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The Mahabharata of Krishna-Dwaipayana Vyasa, Volume 2 eBook

This eBook from the Gutenberg Project consists of approximately 1,984 pages of information about The Mahabharata of Krishna-Dwaipayana Vyasa, Volume 2.
dropped down from his hand.  And he struck the five sons of Draupadi with five arrows.  And from wrath, he slew the steeds of Bhimasena.  And with three shafts winged with feathers, he cut down Bhimasena’s standard bearing the device of a lion.  And with three other shafts he pierced Bhima’s charioteer.  Deeply pierced by Bhagadatta in that battle, and exceedingly pained, Visoka thereupon, O chief of the Bharatas, sat down on the terrace of the car.  Then, O king, that foremost of car-warriors, viz., Bhima, thus deprived of his car, quickly jumped down from his large vehicle taking up his mace.  Beholding him with mace upraised and looking like a crested hill, all thy troops, O Bharata, became filled with great fear.  Just at this time that son of Pandu who had Krishna for his charioteer, O king, slaughtering the foe on all sides as he came, appeared at that spot where those tigers among men, those mighty car-warriors, viz., Bhimasena and Ghatotkacha, sire and son, were engaged with the ruler of the Pragjyotishas.  Beholding his brothers, those mighty car-warriors, engaged in battle, that son of Pandu quickly commenced to fight, profusely scattering his shafts, O chief of the Bharatas.  Then that mighty car-warrior, viz., king Duryodhana, speedily urged on a division of his troops abounding with cars and elephants.  Towards that mighty division of the Kauravas thus advancing with impetuosity, Arjuna of white steeds rushed with great impetuosity.  Bhagadatta also, upon that elephant of his, O Bharata, crushing the Pandava ranks, rushed towards Yudhishthira.  Then commenced a fierce battle between Bhagadatta, O sire, and the Panchalas, the Srinjayas, and the Kekayas, with upraised weapons.  Then Bhimasena, in that battle told both Kesava and Arjuna in detail about the slaughter of Iravat as it had occurred.”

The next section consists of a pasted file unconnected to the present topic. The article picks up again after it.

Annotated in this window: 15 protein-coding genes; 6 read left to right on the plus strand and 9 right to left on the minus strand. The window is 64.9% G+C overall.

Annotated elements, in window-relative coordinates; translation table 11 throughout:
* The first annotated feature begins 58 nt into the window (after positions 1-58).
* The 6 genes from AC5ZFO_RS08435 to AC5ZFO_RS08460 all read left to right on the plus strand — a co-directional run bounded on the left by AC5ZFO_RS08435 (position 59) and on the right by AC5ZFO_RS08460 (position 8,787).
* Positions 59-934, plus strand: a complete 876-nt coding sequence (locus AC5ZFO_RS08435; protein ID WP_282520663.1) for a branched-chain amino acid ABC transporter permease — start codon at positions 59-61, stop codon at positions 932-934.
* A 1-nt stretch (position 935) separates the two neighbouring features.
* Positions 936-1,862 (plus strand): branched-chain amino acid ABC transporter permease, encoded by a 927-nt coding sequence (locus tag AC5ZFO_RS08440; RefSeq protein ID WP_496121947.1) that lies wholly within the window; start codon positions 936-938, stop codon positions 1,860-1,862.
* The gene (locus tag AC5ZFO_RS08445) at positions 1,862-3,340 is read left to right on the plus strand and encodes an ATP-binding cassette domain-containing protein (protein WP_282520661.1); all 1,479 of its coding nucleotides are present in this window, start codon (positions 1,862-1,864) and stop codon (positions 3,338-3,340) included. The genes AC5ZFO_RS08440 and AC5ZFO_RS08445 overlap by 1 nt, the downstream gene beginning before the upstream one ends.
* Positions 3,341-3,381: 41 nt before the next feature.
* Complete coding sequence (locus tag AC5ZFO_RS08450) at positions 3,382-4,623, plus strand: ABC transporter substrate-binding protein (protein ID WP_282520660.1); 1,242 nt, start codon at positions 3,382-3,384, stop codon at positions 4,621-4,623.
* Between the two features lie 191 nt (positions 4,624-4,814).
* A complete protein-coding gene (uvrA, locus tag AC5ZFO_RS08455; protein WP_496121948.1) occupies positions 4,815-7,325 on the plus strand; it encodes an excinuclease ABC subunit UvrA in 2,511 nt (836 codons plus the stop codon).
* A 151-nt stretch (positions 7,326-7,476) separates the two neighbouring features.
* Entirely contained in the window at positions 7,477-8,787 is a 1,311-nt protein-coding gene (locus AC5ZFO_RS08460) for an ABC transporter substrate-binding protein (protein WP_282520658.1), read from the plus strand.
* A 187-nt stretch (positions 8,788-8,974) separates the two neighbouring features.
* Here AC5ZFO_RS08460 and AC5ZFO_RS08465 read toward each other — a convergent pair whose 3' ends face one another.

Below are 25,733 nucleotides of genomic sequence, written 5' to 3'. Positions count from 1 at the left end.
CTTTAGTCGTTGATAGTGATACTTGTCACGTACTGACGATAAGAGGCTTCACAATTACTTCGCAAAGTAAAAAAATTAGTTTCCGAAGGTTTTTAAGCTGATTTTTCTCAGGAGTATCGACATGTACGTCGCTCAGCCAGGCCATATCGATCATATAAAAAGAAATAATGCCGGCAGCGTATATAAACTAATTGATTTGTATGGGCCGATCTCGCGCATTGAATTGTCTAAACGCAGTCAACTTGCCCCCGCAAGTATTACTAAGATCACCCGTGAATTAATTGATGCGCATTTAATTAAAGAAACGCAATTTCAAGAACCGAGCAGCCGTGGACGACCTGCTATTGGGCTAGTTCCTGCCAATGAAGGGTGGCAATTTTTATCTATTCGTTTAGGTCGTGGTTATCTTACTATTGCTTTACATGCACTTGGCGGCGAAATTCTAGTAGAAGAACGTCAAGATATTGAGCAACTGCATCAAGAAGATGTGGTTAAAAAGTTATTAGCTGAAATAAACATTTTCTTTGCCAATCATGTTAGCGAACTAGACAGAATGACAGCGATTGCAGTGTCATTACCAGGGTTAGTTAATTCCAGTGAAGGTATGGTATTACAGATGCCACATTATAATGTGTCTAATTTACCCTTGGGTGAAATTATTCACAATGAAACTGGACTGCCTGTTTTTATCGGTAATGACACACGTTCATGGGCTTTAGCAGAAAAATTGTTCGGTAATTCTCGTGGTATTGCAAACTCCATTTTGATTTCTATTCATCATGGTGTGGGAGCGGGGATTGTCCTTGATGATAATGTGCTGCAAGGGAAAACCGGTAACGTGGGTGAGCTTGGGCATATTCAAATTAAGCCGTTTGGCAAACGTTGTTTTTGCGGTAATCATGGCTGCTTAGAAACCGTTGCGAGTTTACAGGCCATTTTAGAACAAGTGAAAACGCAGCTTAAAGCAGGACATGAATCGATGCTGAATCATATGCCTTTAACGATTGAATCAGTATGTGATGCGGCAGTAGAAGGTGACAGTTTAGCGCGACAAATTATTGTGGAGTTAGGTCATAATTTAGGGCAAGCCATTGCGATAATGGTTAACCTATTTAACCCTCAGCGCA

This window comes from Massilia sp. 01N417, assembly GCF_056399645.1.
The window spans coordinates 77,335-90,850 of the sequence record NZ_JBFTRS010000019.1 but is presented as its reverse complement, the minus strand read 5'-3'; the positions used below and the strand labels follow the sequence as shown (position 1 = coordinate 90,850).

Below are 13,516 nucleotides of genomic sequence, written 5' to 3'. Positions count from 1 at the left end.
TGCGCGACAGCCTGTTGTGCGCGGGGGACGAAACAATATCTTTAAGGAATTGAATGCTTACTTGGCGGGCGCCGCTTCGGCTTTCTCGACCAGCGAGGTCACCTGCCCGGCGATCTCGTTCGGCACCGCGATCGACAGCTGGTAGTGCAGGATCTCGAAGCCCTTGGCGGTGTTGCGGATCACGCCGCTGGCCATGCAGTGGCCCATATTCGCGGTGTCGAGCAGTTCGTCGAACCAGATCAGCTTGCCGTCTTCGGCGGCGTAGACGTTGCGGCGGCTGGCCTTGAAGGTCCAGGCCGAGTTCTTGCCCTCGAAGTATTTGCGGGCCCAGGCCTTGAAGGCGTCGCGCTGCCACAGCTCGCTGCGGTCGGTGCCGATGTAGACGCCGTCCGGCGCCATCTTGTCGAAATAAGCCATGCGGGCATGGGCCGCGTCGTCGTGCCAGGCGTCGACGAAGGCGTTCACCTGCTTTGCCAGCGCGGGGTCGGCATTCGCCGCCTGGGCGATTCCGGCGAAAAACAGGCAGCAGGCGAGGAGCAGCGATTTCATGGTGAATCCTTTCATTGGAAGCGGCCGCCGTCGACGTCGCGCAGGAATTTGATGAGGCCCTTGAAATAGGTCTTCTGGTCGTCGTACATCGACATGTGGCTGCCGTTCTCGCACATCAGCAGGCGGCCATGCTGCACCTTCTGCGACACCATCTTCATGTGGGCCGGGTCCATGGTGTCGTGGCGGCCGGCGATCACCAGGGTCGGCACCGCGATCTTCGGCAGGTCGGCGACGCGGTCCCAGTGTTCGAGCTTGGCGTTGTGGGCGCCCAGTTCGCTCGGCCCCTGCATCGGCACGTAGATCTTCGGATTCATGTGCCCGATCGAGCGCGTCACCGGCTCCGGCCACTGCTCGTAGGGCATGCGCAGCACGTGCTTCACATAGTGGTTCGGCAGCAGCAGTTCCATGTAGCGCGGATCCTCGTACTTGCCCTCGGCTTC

SECTION XCVII

Sanjaya said, “Hearing that his son Iravat had been slain, Dhananjaya was filled with great grief and sighed like a snake.  And addressing Vasava in the midst of battle, he said these words, ’Without doubt, the high-souled Vidura of great wisdom had before seen (with his mind’s eye) this awful destruction of the Kurus and the Pandavas.  It was for this that he forbade king Dhritarashtra.[456] In this battle, O slayer of Madhu, many other heroes have been slain by the Kaurava and many amongst the Kauravas have similarly been slain by ourselves.  O best of men, for the sake of wealth vile acts are being done.  Fie upon that wealth for the sake of which such slaughter of kinsmen is being perpetrated.  For him that hath no wealth, even death would be better than the acquisition of wealth by the slaughter of kinsmen.  What, O Krishna, shall we gain by slaying our assembled kinsmen?  Alas, for Duryodhana’s, fault, and also of Sakuni the son of Suvala, as also through the evil counsels of Karna, the Kshatriya race is being exterminated, O slayer of Madhu, I now

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